Sep 14, 2022 - Sports

Who is Robert Sarver, the suspended Phoenix Suns owner?

A group of people sit on a basketball court side line.
Robert Sarver, center, has not been well-liked in Phoenix. Photo: Ralph Freso/Associated Press

Robert Sarver, a banker and Arizona native, bought the Phoenix Suns in 2004 for $401 million — an NBA record at the time.

Early life: Sarver was raised in Tucson and started working for his father's company American Savings and Loans at 16.

  • In 1984, two years after graduating from U of A, he founded National Bank of Tucson, which later became National Bank of Arizona, which he sold in 1994.
  • He was then involved in multiple real estate and banking endeavors, most notably becoming chairman, president and CEO of Western Alliance Bancorporation.

Of note: Sarver retired from Western Alliance in June after the company cited him as a publicity risk because of the NBA investigation, The Arizona Republic reported.

Buying the Suns: Legendary UofA basketball coach Lute Olson, a longtime friend of Sarver's, helped facilitate his pursuit of the Suns by connecting him with former UofA basketball player Steve Kerr.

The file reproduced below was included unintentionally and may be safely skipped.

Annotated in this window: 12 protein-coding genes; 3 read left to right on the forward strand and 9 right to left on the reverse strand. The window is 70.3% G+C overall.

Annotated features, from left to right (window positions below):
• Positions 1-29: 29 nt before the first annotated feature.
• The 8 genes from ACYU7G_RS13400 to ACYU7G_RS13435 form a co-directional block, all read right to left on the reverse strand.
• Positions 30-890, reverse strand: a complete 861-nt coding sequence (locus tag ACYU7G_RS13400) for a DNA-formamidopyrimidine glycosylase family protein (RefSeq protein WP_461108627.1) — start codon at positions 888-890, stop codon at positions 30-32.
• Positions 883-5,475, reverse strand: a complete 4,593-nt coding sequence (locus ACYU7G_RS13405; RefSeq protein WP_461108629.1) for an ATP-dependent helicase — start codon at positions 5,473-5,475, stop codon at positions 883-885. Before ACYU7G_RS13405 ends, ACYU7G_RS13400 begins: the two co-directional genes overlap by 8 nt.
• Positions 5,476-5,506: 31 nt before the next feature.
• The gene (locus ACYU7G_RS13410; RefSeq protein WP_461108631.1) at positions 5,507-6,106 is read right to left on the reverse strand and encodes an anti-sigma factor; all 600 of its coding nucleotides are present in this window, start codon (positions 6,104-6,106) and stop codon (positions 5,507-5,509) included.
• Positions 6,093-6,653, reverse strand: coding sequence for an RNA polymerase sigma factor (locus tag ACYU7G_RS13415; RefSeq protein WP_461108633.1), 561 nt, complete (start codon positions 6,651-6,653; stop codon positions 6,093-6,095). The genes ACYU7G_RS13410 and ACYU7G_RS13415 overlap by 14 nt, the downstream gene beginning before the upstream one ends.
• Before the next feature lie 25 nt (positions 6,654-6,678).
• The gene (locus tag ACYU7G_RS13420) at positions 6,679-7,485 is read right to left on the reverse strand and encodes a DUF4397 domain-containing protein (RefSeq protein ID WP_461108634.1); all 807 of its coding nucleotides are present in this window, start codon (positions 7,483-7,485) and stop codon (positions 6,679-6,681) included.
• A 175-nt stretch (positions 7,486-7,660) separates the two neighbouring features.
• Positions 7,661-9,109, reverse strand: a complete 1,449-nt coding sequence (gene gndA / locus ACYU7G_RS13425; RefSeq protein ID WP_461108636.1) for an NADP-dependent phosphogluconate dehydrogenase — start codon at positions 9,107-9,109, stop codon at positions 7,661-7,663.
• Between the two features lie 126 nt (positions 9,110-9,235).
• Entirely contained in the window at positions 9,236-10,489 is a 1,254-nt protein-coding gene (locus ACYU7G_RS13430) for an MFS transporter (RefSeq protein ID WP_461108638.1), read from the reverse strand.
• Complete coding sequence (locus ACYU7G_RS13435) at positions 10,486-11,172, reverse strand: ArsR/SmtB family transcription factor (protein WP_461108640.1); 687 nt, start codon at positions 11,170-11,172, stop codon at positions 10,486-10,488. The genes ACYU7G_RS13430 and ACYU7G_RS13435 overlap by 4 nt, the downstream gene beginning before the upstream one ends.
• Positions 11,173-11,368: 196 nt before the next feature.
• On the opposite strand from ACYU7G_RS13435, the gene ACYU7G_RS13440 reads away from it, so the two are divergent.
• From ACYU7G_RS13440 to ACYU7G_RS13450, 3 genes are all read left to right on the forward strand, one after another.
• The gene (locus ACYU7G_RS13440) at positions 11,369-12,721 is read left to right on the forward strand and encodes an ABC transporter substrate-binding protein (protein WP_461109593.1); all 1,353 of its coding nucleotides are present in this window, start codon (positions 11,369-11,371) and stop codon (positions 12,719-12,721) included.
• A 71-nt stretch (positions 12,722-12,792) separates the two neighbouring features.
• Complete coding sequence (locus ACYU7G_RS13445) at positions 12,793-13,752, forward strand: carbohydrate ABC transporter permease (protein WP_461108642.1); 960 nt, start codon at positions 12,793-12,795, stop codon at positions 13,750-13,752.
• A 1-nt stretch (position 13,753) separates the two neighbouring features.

• Sarver and Kerr, who became a minority owner in the team, flew to New York to meet with then-NBA commissioner David Stern. A few months later, the deal was done, The Tucson Citizen reported at the time.

State of play: Even before this investigation, Sarver was not well-liked in Phoenix.

  • With the exception of the past two seasons, the team has mostly struggled under his ownership, something many fans attribute to his failure to spend money to keep and recruit talent.
  • He's also been criticized for bad hiring decisions. The Suns have been through nine coaches and seven general managers during his tenure.

1 funny thing: Sarver's lack of public support came to a head in late 2018 when the team asked the city of Phoenix to spend $150 million of taxpayer money on arena renovations.

  • Phoenix resident Greta Rogers, who was 89, roasted Sarver for asking for a handout when he wouldn't even invest in his own team, telling the council, "He's so tight he squeaks when he walks."
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